COSTA MESA, Calif. -- The end of June and the month of July is usually considered a slow period for NFL franchises as players and coaches look forward to vacation time with friends and family.
That’s not the case for the Los Angeles Chargers. A.G. Spanos, president of business operations for the franchise, said he’s been focused on getting the team’s new facility up and running in time for players to move in when training camp breaks on Aug. 22.
“We’re doing everything for the first time,” Spanos said. “There’s not a lot of historical precedent for the things we’re doing, which is challenging, but also a great opportunity to reinvent things and not be saddled by an old model or an old way of doing things.”
Spanos said the Chargers have had a skeleton crew in the team’s Costa Mesa, California, facility for the last 40 days, with the rest of the team’s 130-person staff now focused on moving north from San Diego.
“Most of the staff is moving during this period that is traditionally more a down time,” Spanos said. “This offseason has been anything but a traditional offseason. Obviously there’s been a tremendous more amount of work that’s needed to be done.
“We’re a 57-year-old franchise, but it feels more like a startup.”
Jack Hammett Sports Complex, where the Chargers will hold training camp, is a few blocks away from the team’s headquarters. The Chargers reached an agreement to use locker-room facilities at nearby Orange Coast College for players during training camp.
Training camp opens July 30, and will be free and open to the public.
John Spanos, president of football operations, said the organization has been planning the transition for months. Those plans include resodding the training-camp fields at Jack Hammett, making sure they are NFL-ready.
He said the team gutted the ground floor of the new headquarters, building locker rooms, a weight room, equipment room, training room and meeting rooms for players that will be larger than the space used at Chargers Park.
The Chargers also are putting in millions of dollars in capital improvements at the StubHub Center, the team’s temporary home for games. That includes resodding the field, a new scoreboard and electronic ribbon boards, wiring upgrades for coaching communication and an NFL replay booth, along with upgrades to the locker rooms and press box.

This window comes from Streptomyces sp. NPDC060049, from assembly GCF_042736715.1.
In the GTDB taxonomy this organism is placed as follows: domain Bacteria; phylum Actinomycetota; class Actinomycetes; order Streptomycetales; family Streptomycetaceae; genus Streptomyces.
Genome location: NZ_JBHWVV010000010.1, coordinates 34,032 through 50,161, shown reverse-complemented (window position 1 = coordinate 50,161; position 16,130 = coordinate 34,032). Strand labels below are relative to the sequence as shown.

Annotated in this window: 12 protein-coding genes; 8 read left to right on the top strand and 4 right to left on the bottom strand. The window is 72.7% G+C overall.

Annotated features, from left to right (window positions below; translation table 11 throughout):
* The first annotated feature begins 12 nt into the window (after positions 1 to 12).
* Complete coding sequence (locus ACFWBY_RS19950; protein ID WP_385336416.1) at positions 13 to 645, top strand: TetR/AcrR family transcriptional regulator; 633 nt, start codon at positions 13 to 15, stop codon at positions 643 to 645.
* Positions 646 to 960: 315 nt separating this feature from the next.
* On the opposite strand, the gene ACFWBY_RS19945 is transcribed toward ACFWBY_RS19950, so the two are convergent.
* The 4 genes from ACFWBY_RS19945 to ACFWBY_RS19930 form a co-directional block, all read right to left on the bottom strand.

“It was a surprising choice by a lot of fans, and it showed that we’re not afraid to think different about the fan experience and what we can deliver,” A.G. Spanos said about the Chargers playing at the intimate, 30,000-seat home of the MLS' L.A. Galaxy.
Chargers chairman Dean Spanos gave up control of the day-to-day operations to his two sons two years ago. And while the elder Spanos remains involved -- he was at the team’s last minicamp practice in June -- he is letting his sons handle the transition.
“He’s not as hands-on as he used to be, but he certainly is still around,” John Spanos said about his father. “He’s there for insights and to share his opinion and knowledge.”
A.G. Spanos went on to say his father has been focused on the major decisions facing the franchise in securing a stadium over the past few years, and he remains involved with that as the team’s facility is being built in Inglewood.
The Chargers have a 10-year agreement with the city of Costa Mesa to lease the 102,000 square-foot building for the team’s headquarters, along with holding training camp at Jack Hammett. After that, the team will search for more permanent digs.
“The long-term plan is to build a true state-of-the-art facility,” John Spanos said. “And the location of that has yet to be determined. We’re certainly considering all areas. It’s going to be a very big and thorough search for the right location to do that. We know we’ll be here for a good amount of years, but this not meant to be a long-term, permanent facility.”